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Record number 126 finish the Hardrock 100

Winner Jornet greets final finisher
Dale Garland, co-founder and race director of the Hardrock Hundred Endurance Run, has made it a practice to greet every runner who finishes the race in Silverton.

A new record fell at the 2017 Hardrock Hundred Endurance Run.

Before the cutoff time of 48 hours at 6 a.m. Sunday in Silverton, 126 runners completed the 100.5-mile trek through the San Juan Mountains. Only 19 runners in the 145-person field dropped out of the race or did not finish.

The number of finishers was up from 114 in 2016. The previous record of 125 was set in 2015.

“Our high finish rate this year shows how dedicated and prepared our runners were this year,” said race director Dale Garland. “It really helped that we had great weather for most of the two days.”

Robert Andrulis of Arizona was the 126th and final finisher of the race. He kissed the finisher’s rock in 47 hours, 49 minutes, 20 seconds. He was greeted by 2017 winner and four-time champion Kilian Jornet of Spain, who won this year’s race in 24 hours, 32 minutes, 19 seconds despite a dislocated left shoulder suffered coming down Stony Pass near Mile 13 of the race. Jornet stayed to greet the final finisher before flying back to Europe.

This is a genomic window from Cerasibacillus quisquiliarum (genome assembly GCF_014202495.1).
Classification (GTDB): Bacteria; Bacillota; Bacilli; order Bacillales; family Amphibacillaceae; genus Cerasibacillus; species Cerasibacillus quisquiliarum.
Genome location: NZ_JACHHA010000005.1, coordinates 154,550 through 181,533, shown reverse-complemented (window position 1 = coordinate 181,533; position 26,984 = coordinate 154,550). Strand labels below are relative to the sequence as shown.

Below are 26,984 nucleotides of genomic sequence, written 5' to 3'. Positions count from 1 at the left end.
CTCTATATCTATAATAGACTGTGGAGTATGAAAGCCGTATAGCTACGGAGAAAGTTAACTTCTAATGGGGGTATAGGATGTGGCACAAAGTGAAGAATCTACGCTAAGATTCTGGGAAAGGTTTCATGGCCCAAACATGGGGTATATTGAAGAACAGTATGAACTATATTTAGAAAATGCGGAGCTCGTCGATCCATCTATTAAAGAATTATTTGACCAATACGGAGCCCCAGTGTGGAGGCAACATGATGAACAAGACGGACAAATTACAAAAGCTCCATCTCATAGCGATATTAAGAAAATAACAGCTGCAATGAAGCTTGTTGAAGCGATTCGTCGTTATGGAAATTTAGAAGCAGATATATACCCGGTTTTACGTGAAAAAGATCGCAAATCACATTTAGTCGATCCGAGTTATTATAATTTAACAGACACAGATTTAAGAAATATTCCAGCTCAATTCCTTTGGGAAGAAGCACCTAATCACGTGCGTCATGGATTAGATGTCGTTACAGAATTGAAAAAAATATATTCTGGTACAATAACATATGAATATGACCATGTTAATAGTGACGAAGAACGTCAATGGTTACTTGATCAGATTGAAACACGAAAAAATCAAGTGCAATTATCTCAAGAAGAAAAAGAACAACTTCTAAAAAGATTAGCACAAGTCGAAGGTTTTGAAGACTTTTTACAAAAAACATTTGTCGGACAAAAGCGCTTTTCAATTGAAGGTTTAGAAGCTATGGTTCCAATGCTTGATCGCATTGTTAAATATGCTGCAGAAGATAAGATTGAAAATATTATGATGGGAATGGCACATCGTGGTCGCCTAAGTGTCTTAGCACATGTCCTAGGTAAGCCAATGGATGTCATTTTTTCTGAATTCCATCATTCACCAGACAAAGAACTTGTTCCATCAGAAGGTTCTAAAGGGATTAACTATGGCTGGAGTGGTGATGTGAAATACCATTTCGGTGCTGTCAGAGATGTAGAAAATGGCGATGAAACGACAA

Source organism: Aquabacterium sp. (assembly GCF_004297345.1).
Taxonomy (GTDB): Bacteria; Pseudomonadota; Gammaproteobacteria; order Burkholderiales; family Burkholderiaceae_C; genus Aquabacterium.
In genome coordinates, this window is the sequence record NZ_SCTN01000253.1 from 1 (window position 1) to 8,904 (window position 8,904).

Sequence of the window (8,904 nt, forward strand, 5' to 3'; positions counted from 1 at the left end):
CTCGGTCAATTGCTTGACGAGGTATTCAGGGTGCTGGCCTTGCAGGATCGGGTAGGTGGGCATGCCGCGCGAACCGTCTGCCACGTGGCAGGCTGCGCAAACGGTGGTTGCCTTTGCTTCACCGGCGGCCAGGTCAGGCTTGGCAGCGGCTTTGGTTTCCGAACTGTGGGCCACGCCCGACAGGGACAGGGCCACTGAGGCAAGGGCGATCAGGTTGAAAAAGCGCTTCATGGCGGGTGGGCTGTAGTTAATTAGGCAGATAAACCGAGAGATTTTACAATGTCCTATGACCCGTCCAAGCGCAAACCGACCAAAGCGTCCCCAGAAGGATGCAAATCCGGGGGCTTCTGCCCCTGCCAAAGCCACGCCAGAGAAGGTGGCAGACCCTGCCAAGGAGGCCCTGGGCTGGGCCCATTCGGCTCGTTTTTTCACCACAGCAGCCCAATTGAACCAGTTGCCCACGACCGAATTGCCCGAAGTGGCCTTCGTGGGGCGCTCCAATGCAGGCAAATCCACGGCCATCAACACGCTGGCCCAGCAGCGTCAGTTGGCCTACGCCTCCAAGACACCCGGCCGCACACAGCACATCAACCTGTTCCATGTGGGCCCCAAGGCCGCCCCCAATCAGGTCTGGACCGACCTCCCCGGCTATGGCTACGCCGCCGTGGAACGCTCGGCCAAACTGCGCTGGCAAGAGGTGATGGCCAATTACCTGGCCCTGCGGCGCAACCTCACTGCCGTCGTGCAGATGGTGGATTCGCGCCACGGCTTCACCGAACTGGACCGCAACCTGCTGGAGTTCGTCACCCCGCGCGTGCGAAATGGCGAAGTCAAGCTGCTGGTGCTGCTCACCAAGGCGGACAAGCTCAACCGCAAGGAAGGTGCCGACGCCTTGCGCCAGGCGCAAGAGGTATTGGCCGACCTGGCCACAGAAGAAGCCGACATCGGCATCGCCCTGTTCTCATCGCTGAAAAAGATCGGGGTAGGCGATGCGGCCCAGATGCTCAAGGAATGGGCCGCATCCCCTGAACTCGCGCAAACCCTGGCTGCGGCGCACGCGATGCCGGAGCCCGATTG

“Killian – what a class act! The fact that he was at the finish line actively being involved in helping our runners celebrate, taking pictures, posing with them, etc. further shows that he is not only a phenomenal athlete but someone who genuinely enjoys being a part of the Hardrock community,” said Garland.

Fruita’s Kirk Apt, who won the race in 2000, finished the Hardrock 100 for the 23rd time at age 55. 1999 champion and 58-year-old Blake Wood of Los Alamos, New Mexico, finished his 21st Hardrock. Five-time women’s winner Betsy Kalmeyer, 56 and of Leadville, picked up her 18th Hardrock 100 finish.

Every finish is an incredible feat at Hardrock, a course that averages an elevation of 11,000 feet and crosses 12,000 feet 13 times, including the 14,048-foot summit of Handies Peak. The race began in 1992 and had only been canceled twice, in 1995because of too much snow and in 2002 for extreme fire danger.

Next year’s race is tentatively scheduled for July 20-22, race director Dale Garland said. More than 2,000 people will again apply for the race’s lottery, and only 145 will be selected to become part of next year’s Hardrock family.


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